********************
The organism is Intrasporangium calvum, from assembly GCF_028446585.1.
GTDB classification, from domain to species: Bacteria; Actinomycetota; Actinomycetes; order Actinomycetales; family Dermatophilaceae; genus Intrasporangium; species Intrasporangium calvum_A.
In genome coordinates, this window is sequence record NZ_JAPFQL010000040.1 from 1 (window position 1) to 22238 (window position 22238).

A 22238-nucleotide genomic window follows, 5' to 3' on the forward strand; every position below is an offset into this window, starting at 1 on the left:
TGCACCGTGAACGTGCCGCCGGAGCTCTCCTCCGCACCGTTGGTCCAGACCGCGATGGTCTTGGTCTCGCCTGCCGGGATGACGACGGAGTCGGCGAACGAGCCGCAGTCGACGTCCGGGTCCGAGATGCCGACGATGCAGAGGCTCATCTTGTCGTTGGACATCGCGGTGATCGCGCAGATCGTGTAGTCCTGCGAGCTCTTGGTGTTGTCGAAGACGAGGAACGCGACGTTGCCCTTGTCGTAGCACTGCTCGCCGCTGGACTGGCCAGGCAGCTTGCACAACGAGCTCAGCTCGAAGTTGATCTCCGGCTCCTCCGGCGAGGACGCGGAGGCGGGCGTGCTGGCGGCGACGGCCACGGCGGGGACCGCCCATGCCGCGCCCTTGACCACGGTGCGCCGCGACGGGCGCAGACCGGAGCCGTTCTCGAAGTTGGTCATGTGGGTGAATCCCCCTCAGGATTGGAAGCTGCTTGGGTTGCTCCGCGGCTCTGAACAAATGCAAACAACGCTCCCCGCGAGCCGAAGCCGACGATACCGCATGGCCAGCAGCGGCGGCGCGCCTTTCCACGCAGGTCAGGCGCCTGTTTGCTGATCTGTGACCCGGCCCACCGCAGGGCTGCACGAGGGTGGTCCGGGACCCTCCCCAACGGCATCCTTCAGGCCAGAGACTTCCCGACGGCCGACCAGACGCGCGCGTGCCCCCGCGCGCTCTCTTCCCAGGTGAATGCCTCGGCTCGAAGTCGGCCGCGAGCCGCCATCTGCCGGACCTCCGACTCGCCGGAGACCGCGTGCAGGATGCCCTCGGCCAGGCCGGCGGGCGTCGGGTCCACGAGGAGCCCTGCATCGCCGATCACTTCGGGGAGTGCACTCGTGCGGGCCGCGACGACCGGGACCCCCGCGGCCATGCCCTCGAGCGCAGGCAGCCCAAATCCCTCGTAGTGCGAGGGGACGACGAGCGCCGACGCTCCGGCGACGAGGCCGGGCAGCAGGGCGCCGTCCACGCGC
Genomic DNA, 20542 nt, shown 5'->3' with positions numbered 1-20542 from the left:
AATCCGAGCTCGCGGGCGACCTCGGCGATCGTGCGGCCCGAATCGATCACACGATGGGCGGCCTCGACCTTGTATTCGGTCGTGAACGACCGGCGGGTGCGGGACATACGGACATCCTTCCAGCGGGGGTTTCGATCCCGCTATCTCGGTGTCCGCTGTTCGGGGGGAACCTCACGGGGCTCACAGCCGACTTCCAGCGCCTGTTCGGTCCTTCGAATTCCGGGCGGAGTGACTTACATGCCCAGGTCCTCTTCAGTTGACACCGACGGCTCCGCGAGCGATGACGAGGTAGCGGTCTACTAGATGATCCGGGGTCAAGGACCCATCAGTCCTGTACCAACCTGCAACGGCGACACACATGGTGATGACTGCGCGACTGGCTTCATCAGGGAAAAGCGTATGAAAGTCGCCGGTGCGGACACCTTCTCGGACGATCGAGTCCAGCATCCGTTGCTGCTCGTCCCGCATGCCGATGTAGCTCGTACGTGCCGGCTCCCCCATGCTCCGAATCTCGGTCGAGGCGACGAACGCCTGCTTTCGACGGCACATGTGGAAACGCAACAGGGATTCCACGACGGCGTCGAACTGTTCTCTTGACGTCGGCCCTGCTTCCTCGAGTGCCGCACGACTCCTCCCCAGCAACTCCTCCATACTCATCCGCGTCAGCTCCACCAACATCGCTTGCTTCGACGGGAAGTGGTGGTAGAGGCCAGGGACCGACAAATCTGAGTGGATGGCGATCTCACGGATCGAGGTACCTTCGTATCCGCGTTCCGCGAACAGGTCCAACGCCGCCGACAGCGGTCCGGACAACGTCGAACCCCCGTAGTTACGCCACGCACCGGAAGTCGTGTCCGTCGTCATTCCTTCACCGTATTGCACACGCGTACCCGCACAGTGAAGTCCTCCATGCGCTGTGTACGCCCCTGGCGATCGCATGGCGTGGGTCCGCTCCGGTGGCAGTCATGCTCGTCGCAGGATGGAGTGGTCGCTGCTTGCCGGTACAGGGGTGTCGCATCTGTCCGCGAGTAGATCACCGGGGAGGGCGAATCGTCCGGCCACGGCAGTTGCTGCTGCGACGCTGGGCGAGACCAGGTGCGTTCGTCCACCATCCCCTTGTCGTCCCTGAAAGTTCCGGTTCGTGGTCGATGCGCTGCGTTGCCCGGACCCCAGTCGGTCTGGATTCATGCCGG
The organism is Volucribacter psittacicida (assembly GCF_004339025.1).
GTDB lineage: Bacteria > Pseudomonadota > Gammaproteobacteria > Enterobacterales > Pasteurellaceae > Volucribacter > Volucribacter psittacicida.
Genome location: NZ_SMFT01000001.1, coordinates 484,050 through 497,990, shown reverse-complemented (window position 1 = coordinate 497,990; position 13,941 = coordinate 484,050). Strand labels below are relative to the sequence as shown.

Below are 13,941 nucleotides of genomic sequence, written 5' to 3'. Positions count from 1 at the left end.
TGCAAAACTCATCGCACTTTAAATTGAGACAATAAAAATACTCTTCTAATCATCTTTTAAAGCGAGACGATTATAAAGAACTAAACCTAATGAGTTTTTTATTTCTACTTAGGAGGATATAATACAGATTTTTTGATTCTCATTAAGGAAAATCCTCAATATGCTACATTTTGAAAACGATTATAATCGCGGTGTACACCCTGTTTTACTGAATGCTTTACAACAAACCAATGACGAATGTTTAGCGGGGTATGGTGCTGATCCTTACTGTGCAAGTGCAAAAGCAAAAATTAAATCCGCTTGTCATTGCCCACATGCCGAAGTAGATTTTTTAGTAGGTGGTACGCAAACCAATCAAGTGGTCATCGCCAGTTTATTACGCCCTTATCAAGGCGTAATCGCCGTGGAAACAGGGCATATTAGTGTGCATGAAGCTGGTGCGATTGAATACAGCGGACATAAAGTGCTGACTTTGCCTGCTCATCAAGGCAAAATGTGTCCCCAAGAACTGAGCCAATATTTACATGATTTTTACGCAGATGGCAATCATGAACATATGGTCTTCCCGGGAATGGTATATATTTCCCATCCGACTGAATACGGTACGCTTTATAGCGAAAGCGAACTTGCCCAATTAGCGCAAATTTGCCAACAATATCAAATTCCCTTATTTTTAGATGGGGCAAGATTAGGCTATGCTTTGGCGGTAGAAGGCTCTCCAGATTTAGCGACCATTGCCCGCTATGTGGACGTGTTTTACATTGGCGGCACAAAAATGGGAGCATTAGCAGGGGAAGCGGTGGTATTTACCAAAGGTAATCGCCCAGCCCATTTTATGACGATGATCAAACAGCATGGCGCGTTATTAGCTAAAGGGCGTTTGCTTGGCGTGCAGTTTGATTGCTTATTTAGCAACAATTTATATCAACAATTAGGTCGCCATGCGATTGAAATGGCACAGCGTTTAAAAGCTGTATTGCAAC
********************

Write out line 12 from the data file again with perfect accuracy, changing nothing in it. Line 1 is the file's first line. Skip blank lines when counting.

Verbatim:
TGCAAAACTCATCGCACTTTAAATTGAGACAATAAAAATACTCTTCTAATCATCTTTTAAAGCGAGACGATTATAAAGAACTAAACCTAATGAGTTTTTTATTTCTACTTAGGAGGATATAATACAGATTTTTTGATTCTCATTAAGGAAAATCCTCAATATGCTACATTTTGAAAACGATTATAATCGCGGTGTACACCCTGTTTTACTGAATGCTTTACAACAAACCAATGACGAATGTTTAGCGGGGTATGGTGCTGATCCTTACTGTGCAAGTGCAAAAGCAAAAATTAAATCCGCTTGTCATTGCCCACATGCCGAAGTAGATTTTTTAGTAGGTGGTACGCAAACCAATCAAGTGGTCATCGCCAGTTTATTACGCCCTTATCAAGGCGTAATCGCCGTGGAAACAGGGCATATTAGTGTGCATGAAGCTGGTGCGATTGAATACAGCGGACATAAAGTGCTGACTTTGCCTGCTCATCAAGGCAAAATGTGTCCCCAAGAACTGAGCCAATATTTACATGATTTTTACGCAGATGGCAATCATGAACATATGGTCTTCCCGGGAATGGTATATATTTCCCATCCGACTGAATACGGTACGCTTTATAGCGAAAGCGAACTTGCCCAATTAGCGCAAATTTGCCAACAATATCAAATTCCCTTATTTTTAGATGGGGCAAGATTAGGCTATGCTTTGGCGGTAGAAGGCTCTCCAGATTTAGCGACCATTGCCCGCTATGTGGACGTGTTTTACATTGGCGGCACAAAAATGGGAGCATTAGCAGGGGAAGCGGTGGTATTTACCAAAGGTAATCGCCCAGCCCATTTTATGACGATGATCAAACAGCATGGCGCGTTATTAGCTAAAGGGCGTTTGCTTGGCGTGCAGTTTGATTGCTTATTTAGCAACAATTTATATCAACAATTAGGTCGCCATGCGATTGAAATGGCACAGCGTTTAAAAGCTGTATTGCAAC